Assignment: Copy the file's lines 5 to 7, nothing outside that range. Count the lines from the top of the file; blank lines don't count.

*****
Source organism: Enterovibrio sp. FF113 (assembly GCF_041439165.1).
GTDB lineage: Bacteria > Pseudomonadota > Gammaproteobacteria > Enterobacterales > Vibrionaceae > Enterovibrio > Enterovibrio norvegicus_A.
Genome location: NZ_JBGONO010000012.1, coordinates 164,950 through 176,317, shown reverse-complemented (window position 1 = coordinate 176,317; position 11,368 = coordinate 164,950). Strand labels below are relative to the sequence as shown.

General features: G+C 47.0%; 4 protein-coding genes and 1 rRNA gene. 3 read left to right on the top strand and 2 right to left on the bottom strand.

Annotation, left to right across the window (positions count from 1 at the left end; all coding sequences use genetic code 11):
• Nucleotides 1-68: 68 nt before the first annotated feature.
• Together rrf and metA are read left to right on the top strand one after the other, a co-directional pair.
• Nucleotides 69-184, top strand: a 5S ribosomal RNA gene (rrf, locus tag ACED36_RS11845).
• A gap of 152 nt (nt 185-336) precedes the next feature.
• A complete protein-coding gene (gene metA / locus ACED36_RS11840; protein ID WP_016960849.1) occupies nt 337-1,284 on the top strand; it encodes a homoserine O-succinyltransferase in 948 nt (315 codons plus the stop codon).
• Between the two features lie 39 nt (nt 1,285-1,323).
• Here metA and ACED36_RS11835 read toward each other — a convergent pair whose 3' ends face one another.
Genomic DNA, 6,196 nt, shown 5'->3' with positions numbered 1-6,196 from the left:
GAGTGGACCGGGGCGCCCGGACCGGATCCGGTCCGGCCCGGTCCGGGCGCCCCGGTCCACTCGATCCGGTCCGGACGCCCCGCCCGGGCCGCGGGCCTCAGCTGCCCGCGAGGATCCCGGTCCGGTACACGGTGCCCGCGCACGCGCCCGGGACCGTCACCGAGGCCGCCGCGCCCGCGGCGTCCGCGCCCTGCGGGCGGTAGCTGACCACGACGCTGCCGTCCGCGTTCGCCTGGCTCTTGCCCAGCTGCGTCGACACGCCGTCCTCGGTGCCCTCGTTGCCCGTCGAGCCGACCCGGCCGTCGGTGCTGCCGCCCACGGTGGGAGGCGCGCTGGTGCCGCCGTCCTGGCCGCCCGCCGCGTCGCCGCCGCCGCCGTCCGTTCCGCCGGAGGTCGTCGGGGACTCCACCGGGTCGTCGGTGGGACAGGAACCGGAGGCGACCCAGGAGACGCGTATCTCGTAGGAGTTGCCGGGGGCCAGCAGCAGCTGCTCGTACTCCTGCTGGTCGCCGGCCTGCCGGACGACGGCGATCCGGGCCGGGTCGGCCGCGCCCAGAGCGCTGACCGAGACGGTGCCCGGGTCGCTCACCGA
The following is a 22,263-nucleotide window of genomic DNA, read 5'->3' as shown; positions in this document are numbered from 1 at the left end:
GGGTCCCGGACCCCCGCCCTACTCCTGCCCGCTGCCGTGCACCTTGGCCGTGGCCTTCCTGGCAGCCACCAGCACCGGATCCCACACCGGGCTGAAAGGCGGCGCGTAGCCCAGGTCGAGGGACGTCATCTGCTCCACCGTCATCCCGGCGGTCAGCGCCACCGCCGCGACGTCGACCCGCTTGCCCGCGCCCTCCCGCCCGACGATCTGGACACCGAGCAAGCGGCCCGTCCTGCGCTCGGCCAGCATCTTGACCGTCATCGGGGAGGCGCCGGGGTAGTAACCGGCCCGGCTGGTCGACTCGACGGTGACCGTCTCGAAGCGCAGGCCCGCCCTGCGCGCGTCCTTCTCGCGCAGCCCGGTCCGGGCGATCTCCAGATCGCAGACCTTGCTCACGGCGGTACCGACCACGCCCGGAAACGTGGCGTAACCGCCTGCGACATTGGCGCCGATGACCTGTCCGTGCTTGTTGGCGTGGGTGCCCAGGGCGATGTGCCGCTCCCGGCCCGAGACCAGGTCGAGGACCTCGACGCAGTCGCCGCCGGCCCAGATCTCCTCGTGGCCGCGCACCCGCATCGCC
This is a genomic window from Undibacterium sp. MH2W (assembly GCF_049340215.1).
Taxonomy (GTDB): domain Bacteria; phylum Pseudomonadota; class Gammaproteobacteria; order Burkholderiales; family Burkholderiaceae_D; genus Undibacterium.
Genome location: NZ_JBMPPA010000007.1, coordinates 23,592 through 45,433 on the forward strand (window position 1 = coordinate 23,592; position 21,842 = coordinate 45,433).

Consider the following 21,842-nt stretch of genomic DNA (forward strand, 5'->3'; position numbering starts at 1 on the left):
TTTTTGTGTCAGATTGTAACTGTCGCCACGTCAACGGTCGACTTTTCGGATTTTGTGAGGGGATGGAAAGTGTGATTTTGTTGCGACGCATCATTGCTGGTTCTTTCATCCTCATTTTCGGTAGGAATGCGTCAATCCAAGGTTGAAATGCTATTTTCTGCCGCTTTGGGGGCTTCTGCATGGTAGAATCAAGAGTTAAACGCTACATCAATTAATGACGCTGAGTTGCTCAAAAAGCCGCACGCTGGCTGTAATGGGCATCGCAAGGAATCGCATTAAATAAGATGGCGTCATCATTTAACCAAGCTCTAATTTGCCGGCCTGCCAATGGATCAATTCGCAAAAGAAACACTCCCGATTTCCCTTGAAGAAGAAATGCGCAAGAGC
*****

Annotation, left to right across the window (positions count from 1 at the left end; all coding sequences use genetic code 11):
• Nucleotides 1-68: 68 nt before the first annotated feature.
• Together rrf and metA are read left to right on the top strand one after the other, a co-directional pair.